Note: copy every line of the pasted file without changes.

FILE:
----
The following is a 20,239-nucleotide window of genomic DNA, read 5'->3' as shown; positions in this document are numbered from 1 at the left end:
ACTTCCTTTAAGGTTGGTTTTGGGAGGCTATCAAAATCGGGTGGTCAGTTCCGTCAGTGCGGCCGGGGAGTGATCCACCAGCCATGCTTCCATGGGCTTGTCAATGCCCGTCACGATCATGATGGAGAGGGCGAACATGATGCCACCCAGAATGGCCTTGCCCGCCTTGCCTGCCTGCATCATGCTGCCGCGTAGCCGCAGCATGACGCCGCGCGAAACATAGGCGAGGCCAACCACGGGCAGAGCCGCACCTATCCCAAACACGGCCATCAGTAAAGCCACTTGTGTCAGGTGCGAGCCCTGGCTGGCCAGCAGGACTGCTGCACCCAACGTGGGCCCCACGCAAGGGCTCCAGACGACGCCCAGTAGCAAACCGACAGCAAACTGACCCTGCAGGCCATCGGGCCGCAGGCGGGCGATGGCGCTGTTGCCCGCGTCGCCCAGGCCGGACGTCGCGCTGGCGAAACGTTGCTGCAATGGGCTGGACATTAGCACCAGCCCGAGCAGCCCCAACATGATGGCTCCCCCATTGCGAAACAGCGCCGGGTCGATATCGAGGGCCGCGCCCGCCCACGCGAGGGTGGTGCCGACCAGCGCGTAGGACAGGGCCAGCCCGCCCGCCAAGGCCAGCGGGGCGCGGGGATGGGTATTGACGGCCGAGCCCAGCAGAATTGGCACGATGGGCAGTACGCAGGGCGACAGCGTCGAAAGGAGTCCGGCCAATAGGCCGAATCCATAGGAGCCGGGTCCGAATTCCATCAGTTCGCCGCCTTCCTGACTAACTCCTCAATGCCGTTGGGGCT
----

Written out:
The following is a 20,239-nucleotide window of genomic DNA, read 5'->3' as shown; positions in this document are numbered from 1 at the left end:
ACTTCCTTTAAGGTTGGTTTTGGGAGGCTATCAAAATCGGGTGGTCAGTTCCGTCAGTGCGGCCGGGGAGTGATCCACCAGCCATGCTTCCATGGGCTTGTCAATGCCCGTCACGATCATGATGGAGAGGGCGAACATGATGCCACCCAGAATGGCCTTGCCCGCCTTGCCTGCCTGCATCATGCTGCCGCGTAGCCGCAGCATGACGCCGCGCGAAACATAGGCGAGGCCAACCACGGGCAGAGCCGCACCTATCCCAAACACGGCCATCAGTAAAGCCACTTGTGTCAGGTGCGAGCCCTGGCTGGCCAGCAGGACTGCTGCACCCAACGTGGGCCCCACGCAAGGGCTCCAGACGACGCCCAGTAGCAAACCGACAGCAAACTGACCCTGCAGGCCATCGGGCCGCAGGCGGGCGATGGCGCTGTTGCCCGCGTCGCCCAGGCCGGACGTCGCGCTGGCGAAACGTTGCTGCAATGGGCTGGACATTAGCACCAGCCCGAGCAGCCCCAACATGATGGCTCCCCCATTGCGAAACAGCGCCGGGTCGATATCGAGGGCCGCGCCCGCCCACGCGAGGGTGGTGCCGACCAGCGCGTAGGACAGGGCCAGCCCGCCCGCCAAGGCCAGCGGGGCGCGGGGATGGGTATTGACGGCCGAGCCCAGCAGAATTGGCACGATGGGCAGTACGCAGGGCGACAGCGTCGAAAGGAGTCCGGCCAATAGGCCGAATCCATAGGAGCCGGGTCCGAATTCCATCAGTTCGCCGCCTTCCTGACTAACTCCTCAATGCCGTTGGGGCT